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Located in the Southwest of
Brazil at the border to Argentina there is one
spectacle of nature - the Iguacu Waterfalls.
The Iguacu River separating the
two countries runs down in 220 single waterfalls at
a maximum height of 70 meters. This might not result
in the highest or water-richtest waterfalls, but
probably nowhere else you have the feeling that
everywhere you look,
there are just waterfalls.
The waterfall area is so big that
one day is not even enough to see all the falls. You
can access the falls from National Parks on both
sides - the
Already the Argentinean one is most likely going to
take you one whole day. The Brazilian side takes you
about half a day. Entrance fees for the National
Parks are about 10 $ each.
There are also loads of organized
tours from Foz do Iguacu - which is the next bigger
city and recommended place to stay overnight about
15 kms away from the falls. The daytours are around
25 $ US and then include the fee of one of the
National Parks. Even as you are with a tour there is
still plenty of time to walk around at the falls so
it is quite an enjoyable and easy way of getting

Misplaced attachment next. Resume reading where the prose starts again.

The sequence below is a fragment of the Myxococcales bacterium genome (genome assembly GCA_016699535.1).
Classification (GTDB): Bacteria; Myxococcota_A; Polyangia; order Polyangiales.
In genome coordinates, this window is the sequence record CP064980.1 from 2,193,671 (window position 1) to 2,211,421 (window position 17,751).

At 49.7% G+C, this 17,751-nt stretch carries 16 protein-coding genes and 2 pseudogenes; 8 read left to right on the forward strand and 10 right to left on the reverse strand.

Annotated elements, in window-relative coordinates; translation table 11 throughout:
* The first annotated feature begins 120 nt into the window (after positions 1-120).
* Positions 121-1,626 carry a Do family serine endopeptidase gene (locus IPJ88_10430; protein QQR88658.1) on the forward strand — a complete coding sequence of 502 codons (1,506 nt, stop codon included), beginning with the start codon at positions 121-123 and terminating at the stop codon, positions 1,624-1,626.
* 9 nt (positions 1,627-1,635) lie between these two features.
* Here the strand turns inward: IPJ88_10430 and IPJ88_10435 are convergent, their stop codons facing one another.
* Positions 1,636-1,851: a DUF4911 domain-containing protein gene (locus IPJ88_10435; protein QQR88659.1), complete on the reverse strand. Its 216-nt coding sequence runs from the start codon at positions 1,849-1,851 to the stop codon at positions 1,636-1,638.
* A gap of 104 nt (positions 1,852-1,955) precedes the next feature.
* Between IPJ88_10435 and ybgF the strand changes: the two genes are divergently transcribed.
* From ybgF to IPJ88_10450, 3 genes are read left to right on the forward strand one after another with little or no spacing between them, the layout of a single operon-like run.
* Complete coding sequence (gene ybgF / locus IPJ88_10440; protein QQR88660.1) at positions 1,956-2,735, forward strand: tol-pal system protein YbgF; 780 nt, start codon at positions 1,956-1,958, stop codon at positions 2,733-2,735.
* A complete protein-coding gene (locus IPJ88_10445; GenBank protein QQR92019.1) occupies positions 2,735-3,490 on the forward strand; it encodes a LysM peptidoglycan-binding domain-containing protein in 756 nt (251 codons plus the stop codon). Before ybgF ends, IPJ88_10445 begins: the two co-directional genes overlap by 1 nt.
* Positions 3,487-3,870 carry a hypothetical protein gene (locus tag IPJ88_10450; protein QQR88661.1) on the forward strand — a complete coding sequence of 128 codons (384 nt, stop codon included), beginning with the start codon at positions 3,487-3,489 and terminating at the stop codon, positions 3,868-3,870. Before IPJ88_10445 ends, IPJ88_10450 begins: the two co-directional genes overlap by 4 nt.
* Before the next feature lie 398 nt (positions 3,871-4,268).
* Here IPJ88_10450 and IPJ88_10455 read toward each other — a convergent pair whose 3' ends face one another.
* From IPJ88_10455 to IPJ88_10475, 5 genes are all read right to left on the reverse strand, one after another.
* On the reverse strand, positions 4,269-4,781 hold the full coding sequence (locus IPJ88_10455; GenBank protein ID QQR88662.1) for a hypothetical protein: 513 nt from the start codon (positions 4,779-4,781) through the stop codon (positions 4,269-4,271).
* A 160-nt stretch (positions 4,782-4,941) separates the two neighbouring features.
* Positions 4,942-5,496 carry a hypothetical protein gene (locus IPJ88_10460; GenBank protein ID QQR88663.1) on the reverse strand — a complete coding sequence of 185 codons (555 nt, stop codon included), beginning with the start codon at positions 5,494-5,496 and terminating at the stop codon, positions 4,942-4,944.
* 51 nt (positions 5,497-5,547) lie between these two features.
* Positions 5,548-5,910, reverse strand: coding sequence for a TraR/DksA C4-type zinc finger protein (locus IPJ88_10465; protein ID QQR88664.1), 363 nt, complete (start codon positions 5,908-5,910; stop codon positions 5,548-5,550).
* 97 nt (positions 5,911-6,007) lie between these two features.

there and see the waterfalls.
The waterfalls reach their
biggest height at the so called Garganto do Diablo (The
Devil's throat) - which can be seen here at the
above picture. It has its name from the shape of
this special round waterfall that is almost closed
completely. Standing on the platform very close to
the water running down, watching down the 70 meters
and the constant thundering noise really gives you
goosebumps. Great fun is also to go on a small boat
and go directly one of the smaller falls - very
refreshing. Just put away your camera beforehand -
unless it's waterproof.
While you are just in the area
there are actually more very interesting attractions.
2 kms in front of the Brazilian Iguacu National Park
there is the Parque dos Aves - Bird's Park. You are
and loads of more tropical and colorful birds - not
divided through a fence, just together within one
About an other 20 km away from
Foz do Iguacu there is the Itaipu hydroelectrical
dam and power plant at the border of Brazil and
Paraguay. 18 huge turbines use the water of the
Paraná river to produce energy. Today the plant
delivers 90% of Paraguay's and 20% of Brazil's
energy. In 1995 Itaipu was elected one of the new
Seven Wonders of the modern world.
Iguacu is a Must See for all
Brazil Travellers. Enjoy.